Scientists Analyzing Smoke of Western Wildfires

The project brings together scientists from five universities and the NSF-funded National Center for Atmospheric Research. "This is a challenging field campaign," said atmospheric scientist Emily Fischer of Colorado State University. "It's not like measuring the plume from, say, a power plant."

A comprehensive effort to analyze smoke from western U.S. wildfires is getting under way. The Western Wildfire Experiment for Cloud Chemistry, Aerosol Absorption and Nitrogen, or WE-CAN, is supported by the National Science Foundation (NSF) and will be the largest attempt to date. From late July through August, a four-engine cargo plane based in Boise, Idaho, and carrying scientists and sophisticated equipment will make 15-20 flights straight into hazy smoke from those wildfires.

The project is partly supported by NOAA and NASA.

"These researchers are following the transport and transformation of the plume of gases and aerosols emitted by wildfires to understand the chemical changes they undergo over time, how their properties might vary, and their impacts on human health and the environment," said Sylvia Edgerton, a program director in NSF's Division of Atmospheric and Geospace Sciences, which funds WE-CAN.

The project brings together scientists from five universities and the NSF-funded National Center for Atmospheric Research. "This is a challenging field campaign," said atmospheric scientist Emily Fischer of Colorado State University. "It's not like measuring the plume from, say, a power plant. We don't know exactly where the fires will be, but we know that pretty much every year, there is a wildfire burning within a two-hour flight of Boise during the month of August."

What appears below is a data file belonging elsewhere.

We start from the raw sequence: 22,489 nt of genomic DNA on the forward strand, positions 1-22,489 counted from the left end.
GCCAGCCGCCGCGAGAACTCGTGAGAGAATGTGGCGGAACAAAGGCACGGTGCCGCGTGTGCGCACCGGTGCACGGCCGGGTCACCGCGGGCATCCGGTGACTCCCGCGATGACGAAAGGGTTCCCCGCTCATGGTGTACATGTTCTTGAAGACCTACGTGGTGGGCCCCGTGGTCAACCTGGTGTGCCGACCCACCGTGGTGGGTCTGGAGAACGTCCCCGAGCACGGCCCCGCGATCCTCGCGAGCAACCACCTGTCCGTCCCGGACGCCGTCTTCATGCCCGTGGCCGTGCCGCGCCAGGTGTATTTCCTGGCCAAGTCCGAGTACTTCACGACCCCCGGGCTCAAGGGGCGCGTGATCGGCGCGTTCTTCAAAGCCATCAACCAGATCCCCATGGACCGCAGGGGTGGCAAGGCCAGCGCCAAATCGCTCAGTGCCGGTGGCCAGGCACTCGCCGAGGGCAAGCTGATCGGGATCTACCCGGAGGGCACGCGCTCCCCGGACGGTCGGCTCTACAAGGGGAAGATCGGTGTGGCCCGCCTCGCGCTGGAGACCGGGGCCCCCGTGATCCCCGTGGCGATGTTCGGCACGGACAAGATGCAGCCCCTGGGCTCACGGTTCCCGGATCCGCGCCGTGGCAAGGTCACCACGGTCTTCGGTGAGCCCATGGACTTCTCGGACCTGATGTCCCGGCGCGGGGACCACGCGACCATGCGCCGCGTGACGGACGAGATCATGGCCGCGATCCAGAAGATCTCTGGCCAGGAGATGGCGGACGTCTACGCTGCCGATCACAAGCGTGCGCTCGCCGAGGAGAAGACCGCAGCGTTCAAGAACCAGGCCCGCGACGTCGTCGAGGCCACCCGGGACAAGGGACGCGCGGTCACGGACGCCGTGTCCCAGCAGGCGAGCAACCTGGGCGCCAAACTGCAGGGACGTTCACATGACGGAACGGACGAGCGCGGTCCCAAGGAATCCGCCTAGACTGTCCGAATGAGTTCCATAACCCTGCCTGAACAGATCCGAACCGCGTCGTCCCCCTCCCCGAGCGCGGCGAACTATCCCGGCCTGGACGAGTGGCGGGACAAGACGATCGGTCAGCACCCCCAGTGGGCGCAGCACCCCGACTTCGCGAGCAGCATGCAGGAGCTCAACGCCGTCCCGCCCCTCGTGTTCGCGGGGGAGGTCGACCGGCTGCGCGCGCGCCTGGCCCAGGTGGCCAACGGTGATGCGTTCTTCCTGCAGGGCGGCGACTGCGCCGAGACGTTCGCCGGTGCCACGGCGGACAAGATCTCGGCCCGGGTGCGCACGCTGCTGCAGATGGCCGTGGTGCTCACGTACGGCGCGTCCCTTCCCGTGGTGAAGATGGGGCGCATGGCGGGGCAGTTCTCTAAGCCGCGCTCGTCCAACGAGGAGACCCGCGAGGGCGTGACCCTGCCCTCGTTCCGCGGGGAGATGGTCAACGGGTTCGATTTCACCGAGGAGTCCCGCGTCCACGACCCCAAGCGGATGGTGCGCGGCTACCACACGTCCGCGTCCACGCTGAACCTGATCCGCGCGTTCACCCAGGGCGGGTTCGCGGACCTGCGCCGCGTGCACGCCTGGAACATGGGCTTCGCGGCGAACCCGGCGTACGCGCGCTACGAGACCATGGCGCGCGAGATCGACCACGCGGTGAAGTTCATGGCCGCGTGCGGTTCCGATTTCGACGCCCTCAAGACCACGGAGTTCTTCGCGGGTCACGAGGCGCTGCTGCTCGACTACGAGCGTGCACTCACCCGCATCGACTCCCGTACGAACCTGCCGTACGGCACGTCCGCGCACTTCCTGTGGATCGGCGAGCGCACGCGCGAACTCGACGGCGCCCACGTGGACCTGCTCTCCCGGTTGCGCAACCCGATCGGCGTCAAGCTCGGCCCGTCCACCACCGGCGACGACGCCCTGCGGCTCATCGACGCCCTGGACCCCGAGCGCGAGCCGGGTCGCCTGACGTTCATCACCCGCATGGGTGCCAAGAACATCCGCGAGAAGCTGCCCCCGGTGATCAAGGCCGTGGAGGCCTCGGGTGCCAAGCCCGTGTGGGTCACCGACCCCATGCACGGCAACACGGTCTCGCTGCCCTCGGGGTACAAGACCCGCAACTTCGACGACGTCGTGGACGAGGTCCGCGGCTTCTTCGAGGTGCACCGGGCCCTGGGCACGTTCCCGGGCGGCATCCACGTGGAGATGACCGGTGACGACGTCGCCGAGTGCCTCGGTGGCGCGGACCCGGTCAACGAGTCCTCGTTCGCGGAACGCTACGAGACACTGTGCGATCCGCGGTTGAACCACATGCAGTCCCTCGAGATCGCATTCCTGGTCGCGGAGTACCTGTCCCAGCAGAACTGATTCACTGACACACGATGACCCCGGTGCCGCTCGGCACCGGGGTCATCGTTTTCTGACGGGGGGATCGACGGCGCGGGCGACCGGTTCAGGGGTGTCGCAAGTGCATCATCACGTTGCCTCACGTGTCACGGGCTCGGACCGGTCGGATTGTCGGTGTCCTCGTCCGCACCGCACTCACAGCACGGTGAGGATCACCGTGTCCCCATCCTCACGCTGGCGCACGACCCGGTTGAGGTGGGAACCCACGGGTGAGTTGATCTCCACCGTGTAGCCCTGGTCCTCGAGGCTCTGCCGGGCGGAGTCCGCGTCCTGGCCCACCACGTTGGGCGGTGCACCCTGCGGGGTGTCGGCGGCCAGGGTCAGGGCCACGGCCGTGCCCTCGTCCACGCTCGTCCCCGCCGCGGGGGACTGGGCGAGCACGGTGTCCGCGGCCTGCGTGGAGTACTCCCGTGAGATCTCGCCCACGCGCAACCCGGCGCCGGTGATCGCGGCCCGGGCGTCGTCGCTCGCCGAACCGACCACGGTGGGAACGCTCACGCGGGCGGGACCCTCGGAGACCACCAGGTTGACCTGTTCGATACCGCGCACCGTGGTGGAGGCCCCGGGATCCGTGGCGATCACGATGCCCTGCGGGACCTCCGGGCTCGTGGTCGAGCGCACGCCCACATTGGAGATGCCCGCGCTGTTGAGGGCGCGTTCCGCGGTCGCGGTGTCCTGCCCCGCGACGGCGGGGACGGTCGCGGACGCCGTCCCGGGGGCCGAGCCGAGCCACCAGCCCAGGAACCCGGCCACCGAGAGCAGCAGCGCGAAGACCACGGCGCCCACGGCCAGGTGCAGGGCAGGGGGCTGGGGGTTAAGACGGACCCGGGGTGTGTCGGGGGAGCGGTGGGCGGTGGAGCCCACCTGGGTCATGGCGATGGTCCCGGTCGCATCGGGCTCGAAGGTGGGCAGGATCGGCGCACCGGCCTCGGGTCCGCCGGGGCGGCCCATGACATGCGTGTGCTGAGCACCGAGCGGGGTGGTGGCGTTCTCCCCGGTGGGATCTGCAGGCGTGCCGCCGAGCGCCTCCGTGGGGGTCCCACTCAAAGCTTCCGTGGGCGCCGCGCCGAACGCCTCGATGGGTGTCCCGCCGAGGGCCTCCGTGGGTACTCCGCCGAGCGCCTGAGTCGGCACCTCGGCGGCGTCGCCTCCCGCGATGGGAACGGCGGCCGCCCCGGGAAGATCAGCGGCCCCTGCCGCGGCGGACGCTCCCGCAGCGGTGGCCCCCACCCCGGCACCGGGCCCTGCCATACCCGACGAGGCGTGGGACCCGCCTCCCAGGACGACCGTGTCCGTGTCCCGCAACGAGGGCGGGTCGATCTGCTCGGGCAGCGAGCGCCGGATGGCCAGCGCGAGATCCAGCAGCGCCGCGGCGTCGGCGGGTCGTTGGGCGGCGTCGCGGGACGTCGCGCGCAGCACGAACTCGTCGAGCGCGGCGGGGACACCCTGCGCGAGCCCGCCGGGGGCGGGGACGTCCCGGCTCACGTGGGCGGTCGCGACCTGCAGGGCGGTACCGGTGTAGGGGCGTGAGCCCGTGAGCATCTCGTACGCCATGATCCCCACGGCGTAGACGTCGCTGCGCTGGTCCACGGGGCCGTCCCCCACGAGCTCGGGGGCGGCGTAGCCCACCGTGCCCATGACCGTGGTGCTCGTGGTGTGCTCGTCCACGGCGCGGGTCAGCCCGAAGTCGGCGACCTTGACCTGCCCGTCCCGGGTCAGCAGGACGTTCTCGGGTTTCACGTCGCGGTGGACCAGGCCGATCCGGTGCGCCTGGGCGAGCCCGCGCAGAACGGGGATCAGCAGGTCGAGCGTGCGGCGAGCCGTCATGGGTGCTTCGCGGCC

The researchers will attempt to answer questions such as these: What is the smoke made of? How does it change over time and as it travels? How does it affect clouds? How does the type and growth of the forest affect the composition of smoke produced? How does the smoke chemistry of hot-burning fires compare to that of lower-temperature, smoldering fires? The answers are important for studies of air quality, weather, and climate.

According to NSF's announcement, the diverse backgrounds of the team reflect the scope of the scientific questions they will explore. Fischer's expertise is in reactive nitrogen and ozone; her group will take the lead on measurement of atmospheric ammonia. Shane Murphy of the University of Wyoming will head the investigation into absorbing aerosols. Other scientists from CSU, including Paul DeMott and Amy Sullivan, will explore smoke particles and their effects on clouds.

WE-CAN goes above and beyond other wildfire air-quality experiments conducted in the past, said Fischer. She explained that previous atmospheric science field campaigns have touched on wildfire smoke, but that has not been their main focus. "What we are doing in WE-CAN is much more systematic," she said. "We will start as close as we can to the fires and track the smoke for 12 to 24 hours. That's when a lot of the chemical evolution happens. We have very few existing samples of this evolution in the atmosphere."

On Aug. 11, the WE-CAN team will host a research aircraft media event at the Boise Airport.

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